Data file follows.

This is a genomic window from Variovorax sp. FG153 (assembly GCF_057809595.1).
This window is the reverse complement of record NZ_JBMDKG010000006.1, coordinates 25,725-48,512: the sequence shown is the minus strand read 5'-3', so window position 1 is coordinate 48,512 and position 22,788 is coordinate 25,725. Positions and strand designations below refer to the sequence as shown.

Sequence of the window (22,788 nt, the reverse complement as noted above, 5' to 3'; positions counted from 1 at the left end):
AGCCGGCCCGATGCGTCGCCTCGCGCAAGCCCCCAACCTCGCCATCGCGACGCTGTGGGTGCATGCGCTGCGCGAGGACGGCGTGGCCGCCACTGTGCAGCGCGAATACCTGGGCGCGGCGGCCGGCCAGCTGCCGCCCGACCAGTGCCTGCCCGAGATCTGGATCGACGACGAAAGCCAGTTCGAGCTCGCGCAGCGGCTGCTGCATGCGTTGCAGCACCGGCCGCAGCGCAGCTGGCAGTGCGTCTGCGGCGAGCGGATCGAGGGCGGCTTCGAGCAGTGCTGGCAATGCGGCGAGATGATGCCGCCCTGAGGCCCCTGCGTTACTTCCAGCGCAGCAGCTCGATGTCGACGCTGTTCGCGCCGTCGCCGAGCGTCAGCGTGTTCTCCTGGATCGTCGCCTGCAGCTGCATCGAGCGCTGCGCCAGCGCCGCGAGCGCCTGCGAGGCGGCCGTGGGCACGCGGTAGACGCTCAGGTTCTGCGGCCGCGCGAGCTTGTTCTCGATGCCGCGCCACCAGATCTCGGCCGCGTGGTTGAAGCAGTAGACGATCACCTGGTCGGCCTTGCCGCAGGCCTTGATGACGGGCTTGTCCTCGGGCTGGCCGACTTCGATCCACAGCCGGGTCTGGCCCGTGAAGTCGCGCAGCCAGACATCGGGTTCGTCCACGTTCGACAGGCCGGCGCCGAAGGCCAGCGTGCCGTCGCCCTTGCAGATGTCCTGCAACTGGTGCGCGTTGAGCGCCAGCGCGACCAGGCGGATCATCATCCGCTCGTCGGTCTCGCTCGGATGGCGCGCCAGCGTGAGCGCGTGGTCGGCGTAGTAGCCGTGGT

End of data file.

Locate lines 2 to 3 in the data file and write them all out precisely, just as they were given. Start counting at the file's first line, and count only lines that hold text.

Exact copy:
This window is the reverse complement of record NZ_JBMDKG010000006.1, coordinates 25,725-48,512: the sequence shown is the minus strand read 5'-3', so window position 1 is coordinate 48,512 and position 22,788 is coordinate 25,725. Positions and strand designations below refer to the sequence as shown.

Sequence of the window (22,788 nt, the reverse complement as noted above, 5' to 3'; positions counted from 1 at the left end):